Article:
Thankfully, I felt a bit better after I’d got cleaned up, had a bite to eat and a pint of my favourite refreshing lime and soda in the pub down the main street. The next day I was far too knackered to do anything at all and spent the morning in Tomintoul, the afternoon in Beauly and then headed round to my favourite campsite at Glen Affric ready for my next conquest (see next post)…

Stats: 32 miles (17 cycling, 15 walking), 4198 feet of walking ascent (not sure about the cycling but at least another 500 feet of ascent), 10.5 hours

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16 responses

28 01 2015
EchoohcE

Fantastic walk Carol and lovely photo’s, and useful too ‘cos I’ve never walked in from Tomintoul, but keep thinking about it. I have been to Ben A’an summit from The Sneck, and have bivvied and camped on Ben a’ Bhuird several times. The most recent time was August 2011 when I camped at Dubh Lochan for three nights, in excellent weather. Didn’t bump into anybody though I did see a couple of bods on two occasions in the distance. Heavenly solitude! I also visited Stob an t’Sluichd while I was wandering around, and saw the aircraft engines.
I’m not surprised you were knackered after this trip; from reading your blogs it sounds like you don’t eat or drink anything whilst you’re out! Myself, I eat and drink a lot when I’m out for the day, and stop for rests. Ok you can walk a long way without eating much but you really do need water – dehydration is very debilitating, and if you are so focused on walking you might not realise this. Just saying, hope you don’t mind, I’m simply concerned about you that’s all! Best wishes, Mike.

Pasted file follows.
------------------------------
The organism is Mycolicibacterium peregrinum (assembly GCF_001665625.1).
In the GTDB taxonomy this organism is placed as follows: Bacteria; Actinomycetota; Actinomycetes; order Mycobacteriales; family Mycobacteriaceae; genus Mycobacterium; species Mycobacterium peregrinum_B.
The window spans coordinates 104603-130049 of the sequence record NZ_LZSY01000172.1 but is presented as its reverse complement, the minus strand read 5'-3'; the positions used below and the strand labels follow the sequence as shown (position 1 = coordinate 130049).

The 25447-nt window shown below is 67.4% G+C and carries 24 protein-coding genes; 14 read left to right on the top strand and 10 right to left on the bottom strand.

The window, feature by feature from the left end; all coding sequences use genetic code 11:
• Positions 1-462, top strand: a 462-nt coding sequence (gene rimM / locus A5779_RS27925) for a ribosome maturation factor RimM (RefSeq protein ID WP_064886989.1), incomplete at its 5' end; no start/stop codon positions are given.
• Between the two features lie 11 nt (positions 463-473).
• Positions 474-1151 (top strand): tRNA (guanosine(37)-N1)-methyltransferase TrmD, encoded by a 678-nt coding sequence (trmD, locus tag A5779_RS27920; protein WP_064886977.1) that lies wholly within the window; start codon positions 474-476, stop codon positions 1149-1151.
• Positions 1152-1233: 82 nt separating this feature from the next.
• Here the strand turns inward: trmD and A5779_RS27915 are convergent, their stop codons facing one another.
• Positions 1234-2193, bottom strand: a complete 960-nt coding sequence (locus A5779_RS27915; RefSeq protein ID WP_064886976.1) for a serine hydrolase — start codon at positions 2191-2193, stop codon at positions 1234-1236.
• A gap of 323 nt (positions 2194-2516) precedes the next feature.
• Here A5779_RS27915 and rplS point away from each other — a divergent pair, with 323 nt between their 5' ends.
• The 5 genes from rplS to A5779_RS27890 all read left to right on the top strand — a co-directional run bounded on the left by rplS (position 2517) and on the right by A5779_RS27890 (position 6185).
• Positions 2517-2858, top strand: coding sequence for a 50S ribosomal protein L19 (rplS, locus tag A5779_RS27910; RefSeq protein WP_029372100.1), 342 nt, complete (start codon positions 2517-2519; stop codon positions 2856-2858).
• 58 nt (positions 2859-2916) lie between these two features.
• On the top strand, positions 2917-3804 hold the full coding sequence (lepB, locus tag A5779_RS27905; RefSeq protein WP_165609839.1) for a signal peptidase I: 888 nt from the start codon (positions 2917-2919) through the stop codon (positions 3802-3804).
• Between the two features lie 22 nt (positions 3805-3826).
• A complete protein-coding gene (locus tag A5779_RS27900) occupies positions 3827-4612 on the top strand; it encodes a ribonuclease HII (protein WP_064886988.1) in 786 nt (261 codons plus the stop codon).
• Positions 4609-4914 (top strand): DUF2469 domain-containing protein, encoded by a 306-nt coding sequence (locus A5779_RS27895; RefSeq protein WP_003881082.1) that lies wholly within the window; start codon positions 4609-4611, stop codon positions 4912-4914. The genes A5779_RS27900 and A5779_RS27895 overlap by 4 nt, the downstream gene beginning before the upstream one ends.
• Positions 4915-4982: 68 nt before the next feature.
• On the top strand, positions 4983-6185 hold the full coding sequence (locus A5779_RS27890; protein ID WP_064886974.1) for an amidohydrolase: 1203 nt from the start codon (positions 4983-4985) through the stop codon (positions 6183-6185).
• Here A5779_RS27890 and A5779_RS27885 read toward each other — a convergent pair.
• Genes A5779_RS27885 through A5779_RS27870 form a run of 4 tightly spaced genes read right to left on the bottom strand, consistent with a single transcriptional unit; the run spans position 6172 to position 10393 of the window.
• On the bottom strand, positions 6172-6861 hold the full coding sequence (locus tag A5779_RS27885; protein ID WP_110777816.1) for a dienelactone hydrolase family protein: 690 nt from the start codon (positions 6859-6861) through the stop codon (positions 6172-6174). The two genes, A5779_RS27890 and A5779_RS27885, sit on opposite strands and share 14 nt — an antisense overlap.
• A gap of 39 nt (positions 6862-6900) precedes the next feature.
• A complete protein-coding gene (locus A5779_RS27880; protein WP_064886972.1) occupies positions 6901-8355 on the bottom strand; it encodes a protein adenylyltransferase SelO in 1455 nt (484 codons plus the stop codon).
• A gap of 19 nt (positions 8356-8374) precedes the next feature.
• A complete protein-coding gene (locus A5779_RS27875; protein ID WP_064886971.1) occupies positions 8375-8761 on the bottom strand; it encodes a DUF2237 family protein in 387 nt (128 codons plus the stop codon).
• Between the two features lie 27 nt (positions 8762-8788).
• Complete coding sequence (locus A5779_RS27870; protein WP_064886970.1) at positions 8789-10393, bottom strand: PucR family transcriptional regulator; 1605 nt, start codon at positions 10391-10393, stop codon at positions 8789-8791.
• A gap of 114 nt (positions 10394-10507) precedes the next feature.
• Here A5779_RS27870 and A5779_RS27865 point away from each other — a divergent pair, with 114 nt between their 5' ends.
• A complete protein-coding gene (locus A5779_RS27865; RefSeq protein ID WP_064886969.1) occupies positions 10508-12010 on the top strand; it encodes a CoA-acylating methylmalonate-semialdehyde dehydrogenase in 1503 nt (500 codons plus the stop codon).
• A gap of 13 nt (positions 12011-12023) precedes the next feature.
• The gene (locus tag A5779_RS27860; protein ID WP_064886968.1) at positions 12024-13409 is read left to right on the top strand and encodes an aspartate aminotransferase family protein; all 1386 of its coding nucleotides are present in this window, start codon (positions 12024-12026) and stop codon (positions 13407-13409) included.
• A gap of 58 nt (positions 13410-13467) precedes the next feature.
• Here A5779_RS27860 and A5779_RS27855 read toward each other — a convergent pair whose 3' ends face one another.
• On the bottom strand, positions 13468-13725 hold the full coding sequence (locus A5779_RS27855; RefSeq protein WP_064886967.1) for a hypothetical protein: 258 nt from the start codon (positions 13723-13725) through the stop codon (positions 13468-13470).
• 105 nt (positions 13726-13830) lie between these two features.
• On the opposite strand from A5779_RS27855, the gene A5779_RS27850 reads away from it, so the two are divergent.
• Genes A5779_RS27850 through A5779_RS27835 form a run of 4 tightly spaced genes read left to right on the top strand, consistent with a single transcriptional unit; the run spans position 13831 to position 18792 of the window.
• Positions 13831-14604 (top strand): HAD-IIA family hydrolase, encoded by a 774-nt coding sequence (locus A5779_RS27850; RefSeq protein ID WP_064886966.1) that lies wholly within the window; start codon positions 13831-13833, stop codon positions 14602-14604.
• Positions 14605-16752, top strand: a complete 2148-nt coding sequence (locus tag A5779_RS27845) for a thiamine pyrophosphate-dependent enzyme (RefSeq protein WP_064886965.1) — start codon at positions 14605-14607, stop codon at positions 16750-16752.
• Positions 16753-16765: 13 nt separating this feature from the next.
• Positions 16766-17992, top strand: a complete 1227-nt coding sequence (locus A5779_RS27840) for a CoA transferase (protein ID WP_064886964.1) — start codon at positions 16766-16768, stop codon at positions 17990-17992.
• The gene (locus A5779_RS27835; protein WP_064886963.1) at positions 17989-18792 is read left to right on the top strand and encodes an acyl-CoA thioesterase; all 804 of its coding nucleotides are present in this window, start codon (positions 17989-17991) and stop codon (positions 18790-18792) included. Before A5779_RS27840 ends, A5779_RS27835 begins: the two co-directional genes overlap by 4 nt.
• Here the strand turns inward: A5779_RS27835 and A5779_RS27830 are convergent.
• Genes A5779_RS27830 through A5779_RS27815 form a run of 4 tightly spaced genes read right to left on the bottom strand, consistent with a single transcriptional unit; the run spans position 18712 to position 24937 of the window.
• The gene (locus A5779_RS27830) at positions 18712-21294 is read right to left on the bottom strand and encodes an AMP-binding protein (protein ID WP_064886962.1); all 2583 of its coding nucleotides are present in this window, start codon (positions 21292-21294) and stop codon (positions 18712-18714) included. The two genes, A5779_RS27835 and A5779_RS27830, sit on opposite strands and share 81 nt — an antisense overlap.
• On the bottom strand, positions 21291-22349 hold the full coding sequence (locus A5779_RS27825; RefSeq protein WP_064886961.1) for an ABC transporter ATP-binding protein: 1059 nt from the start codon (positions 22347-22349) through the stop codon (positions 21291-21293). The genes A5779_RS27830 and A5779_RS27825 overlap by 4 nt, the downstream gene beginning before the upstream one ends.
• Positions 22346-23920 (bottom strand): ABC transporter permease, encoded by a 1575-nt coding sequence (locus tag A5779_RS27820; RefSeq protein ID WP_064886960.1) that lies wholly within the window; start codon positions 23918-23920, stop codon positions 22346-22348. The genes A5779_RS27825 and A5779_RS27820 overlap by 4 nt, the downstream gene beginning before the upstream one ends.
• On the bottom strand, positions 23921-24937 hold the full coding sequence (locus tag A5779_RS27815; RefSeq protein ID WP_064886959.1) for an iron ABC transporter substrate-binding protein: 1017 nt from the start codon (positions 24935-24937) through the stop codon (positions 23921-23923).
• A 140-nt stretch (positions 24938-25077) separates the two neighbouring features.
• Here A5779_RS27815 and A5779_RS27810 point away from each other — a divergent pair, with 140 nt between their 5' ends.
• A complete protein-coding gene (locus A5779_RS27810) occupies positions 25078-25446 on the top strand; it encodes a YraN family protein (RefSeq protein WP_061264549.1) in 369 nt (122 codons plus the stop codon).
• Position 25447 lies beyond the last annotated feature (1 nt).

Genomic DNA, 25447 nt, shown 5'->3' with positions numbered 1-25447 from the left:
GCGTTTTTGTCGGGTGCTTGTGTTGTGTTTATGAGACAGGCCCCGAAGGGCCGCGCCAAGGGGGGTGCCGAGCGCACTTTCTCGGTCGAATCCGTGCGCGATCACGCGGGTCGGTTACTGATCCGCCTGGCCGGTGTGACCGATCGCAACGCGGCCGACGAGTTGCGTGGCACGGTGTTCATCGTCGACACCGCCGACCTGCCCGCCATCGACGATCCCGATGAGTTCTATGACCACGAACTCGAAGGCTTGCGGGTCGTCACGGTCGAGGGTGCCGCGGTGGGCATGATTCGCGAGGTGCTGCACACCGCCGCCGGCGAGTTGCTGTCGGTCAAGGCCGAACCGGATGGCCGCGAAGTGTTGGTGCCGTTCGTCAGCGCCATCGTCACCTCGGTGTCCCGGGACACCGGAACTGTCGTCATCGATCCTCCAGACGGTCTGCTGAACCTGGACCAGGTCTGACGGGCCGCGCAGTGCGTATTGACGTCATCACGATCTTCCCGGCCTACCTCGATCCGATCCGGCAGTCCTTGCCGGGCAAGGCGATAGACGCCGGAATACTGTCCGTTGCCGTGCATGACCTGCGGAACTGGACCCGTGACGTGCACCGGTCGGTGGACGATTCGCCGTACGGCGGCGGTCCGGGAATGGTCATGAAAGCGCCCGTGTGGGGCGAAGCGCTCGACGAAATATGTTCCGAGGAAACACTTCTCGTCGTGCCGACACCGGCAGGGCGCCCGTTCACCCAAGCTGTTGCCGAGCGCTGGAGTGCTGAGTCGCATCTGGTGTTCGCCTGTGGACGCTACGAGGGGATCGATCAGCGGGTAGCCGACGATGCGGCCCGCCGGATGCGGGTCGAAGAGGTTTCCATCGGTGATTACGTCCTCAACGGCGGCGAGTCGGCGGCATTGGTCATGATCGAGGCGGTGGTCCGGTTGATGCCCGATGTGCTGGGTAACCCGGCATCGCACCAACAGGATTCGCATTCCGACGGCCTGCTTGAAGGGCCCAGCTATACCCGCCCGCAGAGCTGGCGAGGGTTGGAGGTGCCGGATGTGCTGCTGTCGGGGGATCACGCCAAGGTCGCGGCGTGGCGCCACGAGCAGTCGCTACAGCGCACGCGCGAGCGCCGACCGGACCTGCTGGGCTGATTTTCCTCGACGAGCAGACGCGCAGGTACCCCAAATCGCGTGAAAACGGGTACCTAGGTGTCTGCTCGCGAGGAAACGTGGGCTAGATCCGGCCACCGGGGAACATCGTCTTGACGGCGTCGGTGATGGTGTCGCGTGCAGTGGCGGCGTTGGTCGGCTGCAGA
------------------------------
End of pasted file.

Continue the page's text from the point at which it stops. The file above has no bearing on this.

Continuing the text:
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29 01 2015
mountaincoward

Hi, yeah, I’ve trained myself to go pretty much without food and without too much liquid during a walk – I don’t drink much anyway when I’m at home (I’m an eater rather than a drinker πŸ˜‰ ). I don’t think that was what made me tired though, if you look at the mileage and consider that I’m in my late 50s, it wasn’t a bad achievement. I didn’t feel tired until I started cycling back and I traditionally find cycling much harder than walking and often get off up hills, especially on my bikes which only have 3 gears. It just seems much easier and not much slower to get off and push.